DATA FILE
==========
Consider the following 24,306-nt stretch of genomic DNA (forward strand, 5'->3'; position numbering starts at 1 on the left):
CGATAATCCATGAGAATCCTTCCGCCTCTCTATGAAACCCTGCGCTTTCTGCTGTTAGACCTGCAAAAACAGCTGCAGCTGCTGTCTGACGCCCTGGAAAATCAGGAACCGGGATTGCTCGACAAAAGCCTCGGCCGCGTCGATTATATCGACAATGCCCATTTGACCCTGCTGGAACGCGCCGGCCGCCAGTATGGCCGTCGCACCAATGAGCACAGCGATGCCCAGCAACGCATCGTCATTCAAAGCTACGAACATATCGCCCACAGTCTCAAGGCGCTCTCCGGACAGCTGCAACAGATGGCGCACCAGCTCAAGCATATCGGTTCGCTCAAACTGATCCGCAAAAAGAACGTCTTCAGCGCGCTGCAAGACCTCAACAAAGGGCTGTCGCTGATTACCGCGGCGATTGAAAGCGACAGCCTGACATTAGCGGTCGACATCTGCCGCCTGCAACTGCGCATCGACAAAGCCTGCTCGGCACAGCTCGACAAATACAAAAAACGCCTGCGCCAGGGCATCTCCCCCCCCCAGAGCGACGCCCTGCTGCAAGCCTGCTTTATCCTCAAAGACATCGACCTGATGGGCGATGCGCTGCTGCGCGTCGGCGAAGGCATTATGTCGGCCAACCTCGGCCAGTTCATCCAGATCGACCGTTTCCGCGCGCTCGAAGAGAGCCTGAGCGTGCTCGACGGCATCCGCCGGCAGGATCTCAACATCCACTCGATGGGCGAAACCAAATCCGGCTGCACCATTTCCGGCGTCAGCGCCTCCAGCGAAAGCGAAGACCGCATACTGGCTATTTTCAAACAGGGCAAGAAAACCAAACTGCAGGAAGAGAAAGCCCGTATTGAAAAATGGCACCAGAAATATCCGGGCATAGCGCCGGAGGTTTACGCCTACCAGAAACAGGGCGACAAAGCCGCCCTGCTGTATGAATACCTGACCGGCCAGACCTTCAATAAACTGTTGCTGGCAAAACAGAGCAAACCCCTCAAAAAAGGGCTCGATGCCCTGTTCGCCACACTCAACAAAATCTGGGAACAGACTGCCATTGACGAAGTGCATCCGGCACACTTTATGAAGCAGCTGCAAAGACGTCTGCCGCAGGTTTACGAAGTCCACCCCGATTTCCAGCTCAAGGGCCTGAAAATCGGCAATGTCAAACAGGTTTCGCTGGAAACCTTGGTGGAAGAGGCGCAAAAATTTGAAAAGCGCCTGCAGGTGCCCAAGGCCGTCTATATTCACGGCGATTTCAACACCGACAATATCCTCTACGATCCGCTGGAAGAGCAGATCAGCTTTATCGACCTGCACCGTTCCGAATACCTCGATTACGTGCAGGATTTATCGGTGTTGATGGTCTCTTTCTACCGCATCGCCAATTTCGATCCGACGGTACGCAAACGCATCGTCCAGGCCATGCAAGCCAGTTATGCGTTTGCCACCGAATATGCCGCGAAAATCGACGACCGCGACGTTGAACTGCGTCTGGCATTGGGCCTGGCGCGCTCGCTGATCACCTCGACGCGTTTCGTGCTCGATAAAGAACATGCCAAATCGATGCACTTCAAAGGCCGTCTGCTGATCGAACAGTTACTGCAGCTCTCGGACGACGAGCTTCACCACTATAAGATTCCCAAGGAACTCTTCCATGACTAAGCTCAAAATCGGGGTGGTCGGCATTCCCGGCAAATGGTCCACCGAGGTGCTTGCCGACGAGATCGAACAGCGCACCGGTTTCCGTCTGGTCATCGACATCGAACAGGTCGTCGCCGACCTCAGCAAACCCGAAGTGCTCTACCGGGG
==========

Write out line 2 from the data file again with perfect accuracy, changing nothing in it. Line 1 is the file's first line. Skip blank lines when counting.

CGATAATCCATGAGAATCCTTCCGCCTCTCTATGAAACCCTGCGCTTTCTGCTGTTAGACCTGCAAAAACAGCTGCAGCTGCTGTCTGACGCCCTGGAAAATCAGGAACCGGGATTGCTCGACAAAAGCCTCGGCCGCGTCGATTATATCGACAATGCCCATTTGACCCTGCTGGAACGCGCCGGCCGCCAGTATGGCCGTCGCACCAATGAGCACAGCGATGCCCAGCAACGCATCGTCATTCAAAGCTACGAACATATCGCCCACAGTCTCAAGGCGCTCTCCGGACAGCTGCAACAGATGGCGCACCAGCTCAAGCATATCGGTTCGCTCAAACTGATCCGCAAAAAGAACGTCTTCAGCGCGCTGCAAGACCTCAACAAAGGGCTGTCGCTGATTACCGCGGCGATTGAAAGCGACAGCCTGACATTAGCGGTCGACATCTGCCGCCTGCAACTGCGCATCGACAAAGCCTGCTCGGCACAGCTCGACAAATACAAAAAACGCCTGCGCCAGGGCATCTCCCCCCCCCAGAGCGACGCCCTGCTGCAAGCCTGCTTTATCCTCAAAGACATCGACCTGATGGGCGATGCGCTGCTGCGCGTCGGCGAAGGCATTATGTCGGCCAACCTCGGCCAGTTCATCCAGATCGACCGTTTCCGCGCGCTCGAAGAGAGCCTGAGCGTGCTCGACGGCATCCGCCGGCAGGATCTCAACATCCACTCGATGGGCGAAACCAAATCCGGCTGCACCATTTCCGGCGTCAGCGCCTCCAGCGAAAGCGAAGACCGCATACTGGCTATTTTCAAACAGGGCAAGAAAACCAAACTGCAGGAAGAGAAAGCCCGTATTGAAAAATGGCACCAGAAATATCCGGGCATAGCGCCGGAGGTTTACGCCTACCAGAAACAGGGCGACAAAGCCGCCCTGCTGTATGAATACCTGACCGGCCAGACCTTCAATAAACTGTTGCTGGCAAAACAGAGCAAACCCCTCAAAAAAGGGCTCGATGCCCTGTTCGCCACACTCAACAAAATCTGGGAACAGACTGCCATTGACGAAGTGCATCCGGCACACTTTATGAAGCAGCTGCAAAGACGTCTGCCGCAGGTTTACGAAGTCCACCCCGATTTCCAGCTCAAGGGCCTGAAAATCGGCAATGTCAAACAGGTTTCGCTGGAAACCTTGGTGGAAGAGGCGCAAAAATTTGAAAAGCGCCTGCAGGTGCCCAAGGCCGTCTATATTCACGGCGATTTCAACACCGACAATATCCTCTACGATCCGCTGGAAGAGCAGATCAGCTTTATCGACCTGCACCGTTCCGAATACCTCGATTACGTGCAGGATTTATCGGTGTTGATGGTCTCTTTCTACCGCATCGCCAATTTCGATCCGACGGTACGCAAACGCATCGTCCAGGCCATGCAAGCCAGTTATGCGTTTGCCACCGAATATGCCGCGAAAATCGACGACCGCGACGTTGAACTGCGTCTGGCATTGGGCCTGGCGCGCTCGCTGATCACCTCGACGCGTTTCGTGCTCGATAAAGAACATGCCAAATCGATGCACTTCAAAGGCCGTCTGCTGATCGAACAGTTACTGCAGCTCTCGGACGACGAGCTTCACCACTATAAGATTCCCAAGGAACTCTTCCATGACTAAGCTCAAAATCGGGGTGGTCGGCATTCCCGGCAAATGGTCCACCGAGGTGCTTGCCGACGAGATCGAACAGCGCACCGGTTTCCGTCTGGTCATCGACATCGAACAGGTCGTCGCCGACCTCAGCAAACCCGAAGTGCTCTACCGGGG